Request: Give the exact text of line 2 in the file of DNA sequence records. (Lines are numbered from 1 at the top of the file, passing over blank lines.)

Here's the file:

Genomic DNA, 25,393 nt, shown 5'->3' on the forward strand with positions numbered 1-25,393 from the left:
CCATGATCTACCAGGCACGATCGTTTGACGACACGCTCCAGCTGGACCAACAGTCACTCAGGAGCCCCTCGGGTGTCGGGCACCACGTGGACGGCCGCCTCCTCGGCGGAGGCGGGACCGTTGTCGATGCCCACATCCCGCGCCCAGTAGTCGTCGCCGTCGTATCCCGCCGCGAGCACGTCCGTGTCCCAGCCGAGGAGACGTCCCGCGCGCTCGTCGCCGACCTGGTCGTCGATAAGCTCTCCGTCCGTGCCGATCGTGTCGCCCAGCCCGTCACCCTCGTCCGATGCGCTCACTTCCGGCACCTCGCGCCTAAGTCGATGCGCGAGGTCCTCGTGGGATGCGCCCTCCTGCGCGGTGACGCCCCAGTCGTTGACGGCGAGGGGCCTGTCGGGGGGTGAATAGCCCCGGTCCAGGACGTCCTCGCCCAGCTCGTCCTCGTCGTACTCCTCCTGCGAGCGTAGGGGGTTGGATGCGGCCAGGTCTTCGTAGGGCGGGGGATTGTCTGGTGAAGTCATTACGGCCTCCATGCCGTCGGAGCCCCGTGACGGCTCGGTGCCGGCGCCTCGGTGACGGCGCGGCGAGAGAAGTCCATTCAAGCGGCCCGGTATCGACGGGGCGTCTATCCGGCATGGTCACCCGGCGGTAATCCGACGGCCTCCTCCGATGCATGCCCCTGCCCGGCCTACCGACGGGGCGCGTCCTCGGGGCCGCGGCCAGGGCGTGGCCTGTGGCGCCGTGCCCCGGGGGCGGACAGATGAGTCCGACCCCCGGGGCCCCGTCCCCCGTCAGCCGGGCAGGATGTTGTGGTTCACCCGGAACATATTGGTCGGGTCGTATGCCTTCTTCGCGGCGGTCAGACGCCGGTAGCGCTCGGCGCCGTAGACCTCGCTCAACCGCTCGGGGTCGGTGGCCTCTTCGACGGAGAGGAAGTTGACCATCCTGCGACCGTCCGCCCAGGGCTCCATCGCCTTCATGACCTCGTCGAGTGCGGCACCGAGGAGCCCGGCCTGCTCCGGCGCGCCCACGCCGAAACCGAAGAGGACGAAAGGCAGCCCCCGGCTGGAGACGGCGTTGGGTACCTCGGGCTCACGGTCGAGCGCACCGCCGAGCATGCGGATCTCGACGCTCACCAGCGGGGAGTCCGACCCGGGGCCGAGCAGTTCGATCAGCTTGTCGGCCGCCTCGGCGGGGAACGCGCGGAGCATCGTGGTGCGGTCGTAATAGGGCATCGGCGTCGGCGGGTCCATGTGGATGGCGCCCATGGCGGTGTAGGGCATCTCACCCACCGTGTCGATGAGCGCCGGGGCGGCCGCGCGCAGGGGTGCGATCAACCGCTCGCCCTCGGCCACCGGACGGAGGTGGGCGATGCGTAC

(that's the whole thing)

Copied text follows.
CCATGATCTACCAGGCACGATCGTTTGACGACACGCTCCAGCTGGACCAACAGTCACTCAGGAGCCCCTCGGGTGTCGGGCACCACGTGGACGGCCGCCTCCTCGGCGGAGGCGGGACCGTTGTCGATGCCCACATCCCGCGCCCAGTAGTCGTCGCCGTCGTATCCCGCCGCGAGCACGTCCGTGTCCCAGCCGAGGAGACGTCCCGCGCGCTCGTCGCCGACCTGGTCGTCGATAAGCTCTCCGTCCGTGCCGATCGTGTCGCCCAGCCCGTCACCCTCGTCCGATGCGCTCACTTCCGGCACCTCGCGCCTAAGTCGATGCGCGAGGTCCTCGTGGGATGCGCCCTCCTGCGCGGTGACGCCCCAGTCGTTGACGGCGAGGGGCCTGTCGGGGGGTGAATAGCCCCGGTCCAGGACGTCCTCGCCCAGCTCGTCCTCGTCGTACTCCTCCTGCGAGCGTAGGGGGTTGGATGCGGCCAGGTCTTCGTAGGGCGGGGGATTGTCTGGTGAAGTCATTACGGCCTCCATGCCGTCGGAGCCCCGTGACGGCTCGGTGCCGGCGCCTCGGTGACGGCGCGGCGAGAGAAGTCCATTCAAGCGGCCCGGTATCGACGGGGCGTCTATCCGGCATGGTCACCCGGCGGTAATCCGACGGCCTCCTCCGATGCATGCCCCTGCCCGGCCTACCGACGGGGCGCGTCCTCGGGGCCGCGGCCAGGGCGTGGCCTGTGGCGCCGTGCCCCGGGGGCGGACAGATGAGTCCGACCCCCGGGGCCCCGTCCCCCGTCAGCCGGGCAGGATGTTGTGGTTCACCCGGAACATATTGGTCGGGTCGTATGCCTTCTTCGCGGCGGTCAGACGCCGGTAGCGCTCGGCGCCGTAGACCTCGCTCAACCGCTCGGGGTCGGTGGCCTCTTCGACGGAGAGGAAGTTGACCATCCTGCGACCGTCCGCCCAGGGCTCCATCGCCTTCATGACCTCGTCGAGTGCGGCACCGAGGAGCCCGGCCTGCTCCGGCGCGCCCACGCCGAAACCGAAGAGGACGAAAGGCAGCCCCCGGCTGGAGACGGCGTTGGGTACCTCGGGCTCACGGTCGAGCGCACCGCCGAGCATGCGGATCTCGACGCTCACCAGCGGGGAGTCCGACCCGGGGCCGAGCAGTTCGATCAGCTTGTCGGCCGCCTCGGCGGGGAACGCGCGGAGCATCGTGGTGCGGTCGTAATAGGGCATCGGCGTCGGCGGGTCCATGTGGATGGCGCCCATGGCGGTGTAGGGCATCTCACCCACCGTGTCGATGAGCGCCGGGGCGGCCGCGCGCAGGGGTGCGATCAACCGCTCGCCCTCGGCCACCGGACGGAGGTGGGCGATGCGTAC